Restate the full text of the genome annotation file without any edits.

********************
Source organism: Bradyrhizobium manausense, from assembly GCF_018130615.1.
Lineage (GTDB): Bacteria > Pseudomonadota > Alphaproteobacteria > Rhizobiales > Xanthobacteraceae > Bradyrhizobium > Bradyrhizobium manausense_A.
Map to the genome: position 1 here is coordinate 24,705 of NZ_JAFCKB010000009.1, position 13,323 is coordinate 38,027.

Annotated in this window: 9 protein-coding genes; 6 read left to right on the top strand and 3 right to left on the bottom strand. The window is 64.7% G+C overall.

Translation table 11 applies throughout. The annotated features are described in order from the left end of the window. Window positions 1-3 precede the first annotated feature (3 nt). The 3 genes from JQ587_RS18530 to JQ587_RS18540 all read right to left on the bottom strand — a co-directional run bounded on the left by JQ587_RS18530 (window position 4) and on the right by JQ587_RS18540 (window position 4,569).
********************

Source organism: Bradyrhizobium manausense, from assembly GCF_018130615.1.
Lineage (GTDB): Bacteria > Pseudomonadota > Alphaproteobacteria > Rhizobiales > Xanthobacteraceae > Bradyrhizobium > Bradyrhizobium manausense_A.
Map to the genome: position 1 here is coordinate 24,705 of NZ_JAFCKB010000009.1, position 13,323 is coordinate 38,027.

Annotated in this window: 9 protein-coding genes; 6 read left to right on the top strand and 3 right to left on the bottom strand. The window is 64.7% G+C overall.

Translation table 11 applies throughout. The annotated features are described in order from the left end of the window. Window positions 1-3 precede the first annotated feature (3 nt). The 3 genes from JQ587_RS18530 to JQ587_RS18540 all read right to left on the bottom strand — a co-directional run bounded on the left by JQ587_RS18530 (window position 4) and on the right by JQ587_RS18540 (window position 4,569).